Meanwhile, US president Barack Obama said in a statement that "we have offered any assistance that they may need to investigate this attack and bring those responsible to justice".
 
"We stand in solidarity and partnership with France, our oldest ally, as they respond to and recover from this attack," Obama added.
 
The US president also showed his admiration for "the extraordinary resilience and democratic values that have made France an inspiration to the entire world" and he is convinced that this character will "endure long after this devastating and tragic loss of life."
 
Disclaimer: Information, facts or opinions expressed in this news article are presented as sourced from IANS and do not reflect views of Moneylife and hence Moneylife is not responsible or liable for the same. As a source and news provider, IANS is responsible for accuracy, completeness, suitability and validity of any information in this article.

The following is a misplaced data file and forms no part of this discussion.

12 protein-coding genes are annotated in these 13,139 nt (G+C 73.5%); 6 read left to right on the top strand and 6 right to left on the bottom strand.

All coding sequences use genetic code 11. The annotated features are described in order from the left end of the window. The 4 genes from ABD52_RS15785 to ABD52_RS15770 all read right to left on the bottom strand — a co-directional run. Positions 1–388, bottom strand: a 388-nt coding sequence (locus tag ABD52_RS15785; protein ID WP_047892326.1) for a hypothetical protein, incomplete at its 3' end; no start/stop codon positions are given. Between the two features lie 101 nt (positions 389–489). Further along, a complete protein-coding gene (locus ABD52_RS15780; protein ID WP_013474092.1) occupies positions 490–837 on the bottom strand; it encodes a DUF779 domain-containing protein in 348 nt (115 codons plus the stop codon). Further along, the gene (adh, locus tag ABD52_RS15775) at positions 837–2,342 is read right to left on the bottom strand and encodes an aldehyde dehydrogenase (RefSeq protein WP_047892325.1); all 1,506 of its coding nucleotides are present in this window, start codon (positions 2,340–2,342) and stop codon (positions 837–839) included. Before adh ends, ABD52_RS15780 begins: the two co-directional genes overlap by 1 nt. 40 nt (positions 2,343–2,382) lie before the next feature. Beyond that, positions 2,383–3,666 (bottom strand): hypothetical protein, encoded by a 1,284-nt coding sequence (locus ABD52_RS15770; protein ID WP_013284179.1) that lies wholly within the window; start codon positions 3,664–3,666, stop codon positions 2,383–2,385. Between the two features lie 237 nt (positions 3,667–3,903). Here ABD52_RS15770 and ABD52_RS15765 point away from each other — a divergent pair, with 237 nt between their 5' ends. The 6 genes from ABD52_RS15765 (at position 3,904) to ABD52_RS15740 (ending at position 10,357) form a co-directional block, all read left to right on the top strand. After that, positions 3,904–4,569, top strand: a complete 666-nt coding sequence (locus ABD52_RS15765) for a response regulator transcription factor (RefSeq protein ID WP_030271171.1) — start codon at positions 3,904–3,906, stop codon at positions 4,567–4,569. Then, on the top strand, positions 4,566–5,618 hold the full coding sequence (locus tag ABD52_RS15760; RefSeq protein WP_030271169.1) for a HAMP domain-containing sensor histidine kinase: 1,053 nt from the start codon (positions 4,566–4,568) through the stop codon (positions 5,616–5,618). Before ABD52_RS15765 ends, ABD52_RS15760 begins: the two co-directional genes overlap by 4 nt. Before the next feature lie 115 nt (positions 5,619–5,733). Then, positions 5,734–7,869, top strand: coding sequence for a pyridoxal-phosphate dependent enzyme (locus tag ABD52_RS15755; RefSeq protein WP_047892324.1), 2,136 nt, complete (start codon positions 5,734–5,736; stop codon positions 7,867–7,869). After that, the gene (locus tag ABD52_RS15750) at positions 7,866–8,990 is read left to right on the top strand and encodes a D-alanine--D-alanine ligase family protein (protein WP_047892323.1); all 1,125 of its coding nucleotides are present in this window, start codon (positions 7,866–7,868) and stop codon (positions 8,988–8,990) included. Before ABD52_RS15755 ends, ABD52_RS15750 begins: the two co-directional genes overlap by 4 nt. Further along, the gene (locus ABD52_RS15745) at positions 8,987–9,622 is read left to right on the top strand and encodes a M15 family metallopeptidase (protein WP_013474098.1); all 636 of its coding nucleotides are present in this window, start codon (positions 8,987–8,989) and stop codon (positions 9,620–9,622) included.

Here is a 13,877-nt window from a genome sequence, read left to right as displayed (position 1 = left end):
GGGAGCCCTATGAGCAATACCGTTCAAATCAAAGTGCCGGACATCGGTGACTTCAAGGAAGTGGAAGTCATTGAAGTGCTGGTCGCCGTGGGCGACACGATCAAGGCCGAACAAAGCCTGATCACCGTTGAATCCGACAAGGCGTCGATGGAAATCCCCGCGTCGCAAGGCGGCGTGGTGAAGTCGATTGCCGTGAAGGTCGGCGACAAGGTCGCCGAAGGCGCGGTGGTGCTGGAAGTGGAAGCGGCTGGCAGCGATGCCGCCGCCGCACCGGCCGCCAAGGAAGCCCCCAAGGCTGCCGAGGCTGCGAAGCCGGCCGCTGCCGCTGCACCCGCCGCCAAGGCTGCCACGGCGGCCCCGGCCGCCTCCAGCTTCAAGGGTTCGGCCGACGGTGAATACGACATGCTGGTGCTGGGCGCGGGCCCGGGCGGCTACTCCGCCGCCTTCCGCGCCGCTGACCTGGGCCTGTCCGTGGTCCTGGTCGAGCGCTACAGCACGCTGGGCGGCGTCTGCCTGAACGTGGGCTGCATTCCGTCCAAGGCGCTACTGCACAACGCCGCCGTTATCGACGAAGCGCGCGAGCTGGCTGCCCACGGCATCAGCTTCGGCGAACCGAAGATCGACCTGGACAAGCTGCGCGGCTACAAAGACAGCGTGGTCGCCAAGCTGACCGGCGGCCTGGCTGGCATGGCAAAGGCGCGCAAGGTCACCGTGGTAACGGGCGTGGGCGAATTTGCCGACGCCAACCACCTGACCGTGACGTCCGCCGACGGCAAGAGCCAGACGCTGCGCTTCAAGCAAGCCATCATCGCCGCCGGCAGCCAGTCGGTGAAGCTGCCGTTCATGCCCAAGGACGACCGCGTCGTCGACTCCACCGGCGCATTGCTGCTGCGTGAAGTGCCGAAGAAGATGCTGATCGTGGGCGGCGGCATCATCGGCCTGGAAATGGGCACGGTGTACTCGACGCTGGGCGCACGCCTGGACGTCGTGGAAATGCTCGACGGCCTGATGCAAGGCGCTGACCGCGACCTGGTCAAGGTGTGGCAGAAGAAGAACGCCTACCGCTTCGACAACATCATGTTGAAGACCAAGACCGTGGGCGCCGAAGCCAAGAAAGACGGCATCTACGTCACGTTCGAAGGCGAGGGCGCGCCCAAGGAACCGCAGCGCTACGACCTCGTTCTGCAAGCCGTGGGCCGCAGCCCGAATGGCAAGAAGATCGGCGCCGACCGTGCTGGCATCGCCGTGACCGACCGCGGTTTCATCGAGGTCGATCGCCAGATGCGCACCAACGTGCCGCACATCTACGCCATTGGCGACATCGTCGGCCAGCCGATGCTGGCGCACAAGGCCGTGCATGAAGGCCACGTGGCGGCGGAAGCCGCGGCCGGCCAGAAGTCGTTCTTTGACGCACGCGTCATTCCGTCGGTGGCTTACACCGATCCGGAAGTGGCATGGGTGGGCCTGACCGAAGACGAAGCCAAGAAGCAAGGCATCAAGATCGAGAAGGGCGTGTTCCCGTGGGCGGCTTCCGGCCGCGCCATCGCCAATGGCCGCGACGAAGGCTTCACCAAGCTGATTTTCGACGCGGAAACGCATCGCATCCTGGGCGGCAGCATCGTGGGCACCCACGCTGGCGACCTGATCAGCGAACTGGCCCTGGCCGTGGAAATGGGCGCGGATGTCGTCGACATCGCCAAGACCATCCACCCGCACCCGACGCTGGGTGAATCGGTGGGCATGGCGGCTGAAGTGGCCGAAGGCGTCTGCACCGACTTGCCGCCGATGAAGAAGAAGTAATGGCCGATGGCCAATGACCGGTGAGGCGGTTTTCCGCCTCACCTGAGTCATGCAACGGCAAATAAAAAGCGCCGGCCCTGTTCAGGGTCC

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Denmark Seeks EU Fix To ‘Div-Arb’ Deals

A Danish politician is asking the European Commission to examine stock loan deals that drain the country and many of its neighbors of tens of millions of dollars in forgone tax revenues.

 

The request, made by Jeppe Kofod, a Danish member of the European Parliament, could open a new front in lawmakers' efforts to stamp out the deals, which help large shareholders avoid paying their share of taxes on dividends paid out by corporations in Denmark and elsewhere.

 

"I have asked the Commission to examine the extent of the problem - both in relation to Denmark and in general." Kofod said in an interview. "They also need to look at whether it is legal. If so, we must confront it with regulation."